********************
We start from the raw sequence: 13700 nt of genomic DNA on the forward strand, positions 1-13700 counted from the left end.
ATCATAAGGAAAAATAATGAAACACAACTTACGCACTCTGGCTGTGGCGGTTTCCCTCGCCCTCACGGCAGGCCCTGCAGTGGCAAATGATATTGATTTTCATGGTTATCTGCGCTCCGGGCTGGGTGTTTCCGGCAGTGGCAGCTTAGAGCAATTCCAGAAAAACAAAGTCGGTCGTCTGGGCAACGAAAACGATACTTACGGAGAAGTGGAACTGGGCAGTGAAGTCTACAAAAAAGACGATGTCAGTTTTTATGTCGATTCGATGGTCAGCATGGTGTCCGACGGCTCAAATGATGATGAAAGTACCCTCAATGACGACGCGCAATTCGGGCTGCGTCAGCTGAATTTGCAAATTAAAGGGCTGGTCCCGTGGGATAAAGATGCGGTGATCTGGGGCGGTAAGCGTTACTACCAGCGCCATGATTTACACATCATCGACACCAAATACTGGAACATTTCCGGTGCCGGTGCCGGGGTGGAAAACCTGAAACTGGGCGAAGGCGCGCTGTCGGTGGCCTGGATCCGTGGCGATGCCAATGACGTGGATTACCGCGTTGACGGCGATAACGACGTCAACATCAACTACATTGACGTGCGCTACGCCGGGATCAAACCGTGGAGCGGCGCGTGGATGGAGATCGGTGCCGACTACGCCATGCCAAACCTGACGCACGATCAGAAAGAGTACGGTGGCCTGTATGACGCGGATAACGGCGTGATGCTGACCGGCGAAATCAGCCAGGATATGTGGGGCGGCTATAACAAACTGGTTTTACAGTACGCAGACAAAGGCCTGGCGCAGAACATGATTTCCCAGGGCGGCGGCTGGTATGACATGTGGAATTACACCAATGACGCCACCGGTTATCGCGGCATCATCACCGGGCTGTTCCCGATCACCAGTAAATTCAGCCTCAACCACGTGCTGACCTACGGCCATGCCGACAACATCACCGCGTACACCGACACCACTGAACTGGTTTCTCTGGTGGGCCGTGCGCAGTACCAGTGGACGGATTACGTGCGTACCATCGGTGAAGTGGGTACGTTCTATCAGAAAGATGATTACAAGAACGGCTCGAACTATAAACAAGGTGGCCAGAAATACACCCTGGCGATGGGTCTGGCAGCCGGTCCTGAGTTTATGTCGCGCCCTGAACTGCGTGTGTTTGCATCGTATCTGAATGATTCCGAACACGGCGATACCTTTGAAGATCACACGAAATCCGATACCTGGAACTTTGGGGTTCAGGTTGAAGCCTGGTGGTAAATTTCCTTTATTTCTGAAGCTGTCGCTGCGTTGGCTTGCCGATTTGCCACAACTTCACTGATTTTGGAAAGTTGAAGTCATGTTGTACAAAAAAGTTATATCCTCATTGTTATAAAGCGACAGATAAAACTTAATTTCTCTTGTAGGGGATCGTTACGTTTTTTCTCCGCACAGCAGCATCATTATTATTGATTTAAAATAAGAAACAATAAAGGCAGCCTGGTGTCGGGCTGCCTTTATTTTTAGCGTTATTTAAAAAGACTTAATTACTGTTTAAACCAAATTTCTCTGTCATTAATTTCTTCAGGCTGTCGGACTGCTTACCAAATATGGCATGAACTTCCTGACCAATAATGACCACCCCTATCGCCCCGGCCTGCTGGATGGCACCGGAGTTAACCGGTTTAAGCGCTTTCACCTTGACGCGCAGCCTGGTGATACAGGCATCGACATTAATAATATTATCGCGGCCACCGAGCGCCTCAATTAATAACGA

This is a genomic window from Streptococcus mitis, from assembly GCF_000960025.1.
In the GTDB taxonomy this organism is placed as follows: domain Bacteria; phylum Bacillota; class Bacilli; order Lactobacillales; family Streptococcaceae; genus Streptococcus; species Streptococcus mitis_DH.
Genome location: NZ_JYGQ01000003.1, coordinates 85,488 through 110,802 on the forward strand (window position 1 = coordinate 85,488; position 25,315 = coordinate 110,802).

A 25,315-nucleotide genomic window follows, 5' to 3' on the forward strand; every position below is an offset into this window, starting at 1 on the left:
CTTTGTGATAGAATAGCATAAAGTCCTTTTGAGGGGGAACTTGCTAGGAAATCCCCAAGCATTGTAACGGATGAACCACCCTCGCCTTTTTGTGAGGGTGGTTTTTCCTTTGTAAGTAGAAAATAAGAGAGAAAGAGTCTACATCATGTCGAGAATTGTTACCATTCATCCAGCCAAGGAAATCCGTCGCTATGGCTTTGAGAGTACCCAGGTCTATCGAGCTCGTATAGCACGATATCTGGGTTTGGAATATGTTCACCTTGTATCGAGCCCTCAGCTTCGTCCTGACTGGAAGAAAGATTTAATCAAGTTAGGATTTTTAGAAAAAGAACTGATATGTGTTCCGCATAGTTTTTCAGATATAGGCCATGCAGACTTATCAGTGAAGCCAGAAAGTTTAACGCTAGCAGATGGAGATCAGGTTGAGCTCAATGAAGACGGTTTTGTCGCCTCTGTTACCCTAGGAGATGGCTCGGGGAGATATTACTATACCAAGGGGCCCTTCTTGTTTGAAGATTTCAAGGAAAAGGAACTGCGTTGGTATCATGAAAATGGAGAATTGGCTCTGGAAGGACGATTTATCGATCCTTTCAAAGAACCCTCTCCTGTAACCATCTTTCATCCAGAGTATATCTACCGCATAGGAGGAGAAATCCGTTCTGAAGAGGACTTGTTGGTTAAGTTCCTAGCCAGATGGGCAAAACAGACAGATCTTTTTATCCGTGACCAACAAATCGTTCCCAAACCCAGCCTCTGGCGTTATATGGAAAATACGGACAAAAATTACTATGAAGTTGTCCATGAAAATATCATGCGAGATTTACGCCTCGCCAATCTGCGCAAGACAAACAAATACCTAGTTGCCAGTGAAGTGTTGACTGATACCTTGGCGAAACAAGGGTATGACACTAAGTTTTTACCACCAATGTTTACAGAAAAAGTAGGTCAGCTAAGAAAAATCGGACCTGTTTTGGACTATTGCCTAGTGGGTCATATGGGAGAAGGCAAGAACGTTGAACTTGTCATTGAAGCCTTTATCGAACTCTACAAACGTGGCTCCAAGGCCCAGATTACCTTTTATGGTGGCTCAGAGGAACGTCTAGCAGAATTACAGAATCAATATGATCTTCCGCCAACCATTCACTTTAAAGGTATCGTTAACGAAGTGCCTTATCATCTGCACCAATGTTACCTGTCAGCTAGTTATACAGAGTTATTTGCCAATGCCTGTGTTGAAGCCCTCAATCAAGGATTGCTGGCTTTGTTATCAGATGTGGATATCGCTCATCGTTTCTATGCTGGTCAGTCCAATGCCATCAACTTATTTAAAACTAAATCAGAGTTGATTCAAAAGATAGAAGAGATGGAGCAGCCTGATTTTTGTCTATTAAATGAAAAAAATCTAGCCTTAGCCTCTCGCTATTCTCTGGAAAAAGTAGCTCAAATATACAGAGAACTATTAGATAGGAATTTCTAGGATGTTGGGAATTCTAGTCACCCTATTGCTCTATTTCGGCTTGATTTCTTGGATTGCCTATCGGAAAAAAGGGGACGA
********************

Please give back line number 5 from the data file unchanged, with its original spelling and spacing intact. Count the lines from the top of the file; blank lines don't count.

Genome location: NZ_JYGQ01000003.1, coordinates 85,488 through 110,802 on the forward strand (window position 1 = coordinate 85,488; position 25,315 = coordinate 110,802).